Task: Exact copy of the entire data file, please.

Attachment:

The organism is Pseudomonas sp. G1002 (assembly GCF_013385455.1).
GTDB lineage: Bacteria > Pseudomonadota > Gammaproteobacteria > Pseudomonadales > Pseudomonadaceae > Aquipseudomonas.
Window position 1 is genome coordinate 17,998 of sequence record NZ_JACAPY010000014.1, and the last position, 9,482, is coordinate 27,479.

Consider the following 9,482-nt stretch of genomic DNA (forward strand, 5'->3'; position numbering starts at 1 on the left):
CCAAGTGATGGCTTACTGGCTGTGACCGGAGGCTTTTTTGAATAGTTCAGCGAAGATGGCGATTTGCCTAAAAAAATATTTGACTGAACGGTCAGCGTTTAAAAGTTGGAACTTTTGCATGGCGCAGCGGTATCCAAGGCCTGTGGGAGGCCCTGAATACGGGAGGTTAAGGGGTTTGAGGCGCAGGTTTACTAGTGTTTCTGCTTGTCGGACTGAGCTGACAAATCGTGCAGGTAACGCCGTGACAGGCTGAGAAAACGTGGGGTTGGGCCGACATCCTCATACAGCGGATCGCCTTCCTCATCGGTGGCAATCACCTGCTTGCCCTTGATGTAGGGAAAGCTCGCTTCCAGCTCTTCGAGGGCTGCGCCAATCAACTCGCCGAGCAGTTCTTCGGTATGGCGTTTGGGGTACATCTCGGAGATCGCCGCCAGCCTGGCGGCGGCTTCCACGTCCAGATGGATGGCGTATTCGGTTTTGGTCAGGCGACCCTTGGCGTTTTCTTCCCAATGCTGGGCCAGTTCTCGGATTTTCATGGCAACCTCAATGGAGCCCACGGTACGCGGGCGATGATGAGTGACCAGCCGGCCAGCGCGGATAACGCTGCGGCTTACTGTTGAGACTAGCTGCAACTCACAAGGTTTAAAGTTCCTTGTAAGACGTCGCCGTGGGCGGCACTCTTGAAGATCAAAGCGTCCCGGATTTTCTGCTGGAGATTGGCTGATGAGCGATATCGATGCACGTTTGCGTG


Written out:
The organism is Pseudomonas sp. G1002 (assembly GCF_013385455.1).
GTDB lineage: Bacteria > Pseudomonadota > Gammaproteobacteria > Pseudomonadales > Pseudomonadaceae > Aquipseudomonas.
Window position 1 is genome coordinate 17,998 of sequence record NZ_JACAPY010000014.1, and the last position, 9,482, is coordinate 27,479.

Consider the following 9,482-nt stretch of genomic DNA (forward strand, 5'->3'; position numbering starts at 1 on the left):
CCAAGTGATGGCTTACTGGCTGTGACCGGAGGCTTTTTTGAATAGTTCAGCGAAGATGGCGATTTGCCTAAAAAAATATTTGACTGAACGGTCAGCGTTTAAAAGTTGGAACTTTTGCATGGCGCAGCGGTATCCAAGGCCTGTGGGAGGCCCTGAATACGGGAGGTTAAGGGGTTTGAGGCGCAGGTTTACTAGTGTTTCTGCTTGTCGGACTGAGCTGACAAATCGTGCAGGTAACGCCGTGACAGGCTGAGAAAACGTGGGGTTGGGCCGACATCCTCATACAGCGGATCGCCTTCCTCATCGGTGGCAATCACCTGCTTGCCCTTGATGTAGGGAAAGCTCGCTTCCAGCTCTTCGAGGGCTGCGCCAATCAACTCGCCGAGCAGTTCTTCGGTATGGCGTTTGGGGTACATCTCGGAGATCGCCGCCAGCCTGGCGGCGGCTTCCACGTCCAGATGGATGGCGTATTCGGTTTTGGTCAGGCGACCCTTGGCGTTTTCTTCCCAATGCTGGGCCAGTTCTCGGATTTTCATGGCAACCTCAATGGAGCCCACGGTACGCGGGCGATGATGAGTGACCAGCCGGCCAGCGCGGATAACGCTGCGGCTTACTGTTGAGACTAGCTGCAACTCACAAGGTTTAAAGTTCCTTGTAAGACGTCGCCGTGGGCGGCACTCTTGAAGATCAAAGCGTCCCGGATTTTCTGCTGGAGATTGGCTGATGAGCGATATCGATGCACGTTTGCGTG